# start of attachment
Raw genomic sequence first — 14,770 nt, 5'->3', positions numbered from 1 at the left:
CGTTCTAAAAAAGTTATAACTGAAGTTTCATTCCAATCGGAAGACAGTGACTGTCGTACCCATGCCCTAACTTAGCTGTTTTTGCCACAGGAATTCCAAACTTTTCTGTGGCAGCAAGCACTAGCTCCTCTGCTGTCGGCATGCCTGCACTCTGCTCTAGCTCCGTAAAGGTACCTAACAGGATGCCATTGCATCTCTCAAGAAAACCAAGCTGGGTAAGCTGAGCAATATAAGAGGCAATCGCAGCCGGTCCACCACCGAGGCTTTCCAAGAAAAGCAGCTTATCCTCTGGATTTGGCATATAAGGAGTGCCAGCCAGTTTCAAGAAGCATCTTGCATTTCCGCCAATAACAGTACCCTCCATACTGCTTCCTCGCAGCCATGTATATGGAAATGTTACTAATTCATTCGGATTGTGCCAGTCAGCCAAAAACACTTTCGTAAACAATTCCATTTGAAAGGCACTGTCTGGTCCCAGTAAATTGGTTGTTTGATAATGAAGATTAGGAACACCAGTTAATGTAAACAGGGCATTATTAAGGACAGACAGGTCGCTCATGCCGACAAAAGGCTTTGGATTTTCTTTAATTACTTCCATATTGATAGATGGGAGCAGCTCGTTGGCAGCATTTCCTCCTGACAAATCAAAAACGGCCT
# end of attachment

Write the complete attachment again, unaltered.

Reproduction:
Raw genomic sequence first — 14,770 nt, 5'->3', positions numbered from 1 at the left:
CGTTCTAAAAAAGTTATAACTGAAGTTTCATTCCAATCGGAAGACAGTGACTGTCGTACCCATGCCCTAACTTAGCTGTTTTTGCCACAGGAATTCCAAACTTTTCTGTGGCAGCAAGCACTAGCTCCTCTGCTGTCGGCATGCCTGCACTCTGCTCTAGCTCCGTAAAGGTACCTAACAGGATGCCATTGCATCTCTCAAGAAAACCAAGCTGGGTAAGCTGAGCAATATAAGAGGCAATCGCAGCCGGTCCACCACCGAGGCTTTCCAAGAAAAGCAGCTTATCCTCTGGATTTGGCATATAAGGAGTGCCAGCCAGTTTCAAGAAGCATCTTGCATTTCCGCCAATAACAGTACCCTCCATACTGCTTCCTCGCAGCCATGTATATGGAAATGTTACTAATTCATTCGGATTGTGCCAGTCAGCCAAAAACACTTTCGTAAACAATTCCATTTGAAAGGCACTGTCTGGTCCCAGTAAATTGGTTGTTTGATAATGAAGATTAGGAACACCAGTTAATGTAAACAGGGCATTATTAAGGACAGACAGGTCGCTCATGCCGACAAAAGGCTTTGGATTTTCTTTAATTACTTCCATATTGATAGATGGGAGCAGCTCGTTGGCAGCATTTCCTCCTGACAAATCAAAAACGGCCT